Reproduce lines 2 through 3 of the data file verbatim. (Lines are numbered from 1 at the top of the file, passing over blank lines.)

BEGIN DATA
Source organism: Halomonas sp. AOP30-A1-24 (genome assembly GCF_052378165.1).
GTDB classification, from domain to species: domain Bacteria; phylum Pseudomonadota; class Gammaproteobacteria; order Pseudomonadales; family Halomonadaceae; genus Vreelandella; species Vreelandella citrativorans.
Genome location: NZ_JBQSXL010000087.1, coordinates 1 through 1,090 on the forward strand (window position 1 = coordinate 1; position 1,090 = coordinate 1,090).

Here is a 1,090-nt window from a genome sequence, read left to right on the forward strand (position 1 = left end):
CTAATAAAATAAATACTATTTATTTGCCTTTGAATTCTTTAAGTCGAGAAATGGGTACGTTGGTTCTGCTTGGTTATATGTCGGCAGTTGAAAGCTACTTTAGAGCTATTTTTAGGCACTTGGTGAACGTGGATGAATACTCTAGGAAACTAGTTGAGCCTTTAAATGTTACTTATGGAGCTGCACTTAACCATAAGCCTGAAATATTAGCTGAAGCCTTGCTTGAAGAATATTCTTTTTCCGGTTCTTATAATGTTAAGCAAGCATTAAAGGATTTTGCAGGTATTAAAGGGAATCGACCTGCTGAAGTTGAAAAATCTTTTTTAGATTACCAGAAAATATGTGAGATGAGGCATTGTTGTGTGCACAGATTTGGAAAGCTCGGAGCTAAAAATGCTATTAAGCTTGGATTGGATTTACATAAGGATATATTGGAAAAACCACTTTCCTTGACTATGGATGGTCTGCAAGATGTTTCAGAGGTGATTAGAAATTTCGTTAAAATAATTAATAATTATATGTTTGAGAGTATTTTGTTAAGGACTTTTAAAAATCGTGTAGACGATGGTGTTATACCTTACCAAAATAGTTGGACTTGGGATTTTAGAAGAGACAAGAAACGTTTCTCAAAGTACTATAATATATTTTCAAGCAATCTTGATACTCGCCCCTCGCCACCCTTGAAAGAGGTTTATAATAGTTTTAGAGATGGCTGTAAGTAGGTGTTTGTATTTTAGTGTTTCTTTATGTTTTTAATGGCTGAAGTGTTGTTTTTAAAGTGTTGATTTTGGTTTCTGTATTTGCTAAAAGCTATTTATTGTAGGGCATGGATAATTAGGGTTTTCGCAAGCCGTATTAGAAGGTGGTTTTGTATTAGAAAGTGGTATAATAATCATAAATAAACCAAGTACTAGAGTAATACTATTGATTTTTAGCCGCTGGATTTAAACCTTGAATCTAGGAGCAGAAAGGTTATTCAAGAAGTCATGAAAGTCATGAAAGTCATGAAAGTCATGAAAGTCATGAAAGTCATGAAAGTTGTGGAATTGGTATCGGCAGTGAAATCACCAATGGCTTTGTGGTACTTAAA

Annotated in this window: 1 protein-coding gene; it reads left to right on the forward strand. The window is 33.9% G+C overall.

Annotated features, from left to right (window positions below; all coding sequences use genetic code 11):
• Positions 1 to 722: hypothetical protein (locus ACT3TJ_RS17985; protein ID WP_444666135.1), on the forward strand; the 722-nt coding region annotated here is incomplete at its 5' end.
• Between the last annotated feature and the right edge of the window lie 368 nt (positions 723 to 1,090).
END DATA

GTDB classification, from domain to species: domain Bacteria; phylum Pseudomonadota; class Gammaproteobacteria; order Pseudomonadales; family Halomonadaceae; genus Vreelandella; species Vreelandella citrativorans.
Genome location: NZ_JBQSXL010000087.1, coordinates 1 through 1,090 on the forward strand (window position 1 = coordinate 1; position 1,090 = coordinate 1,090).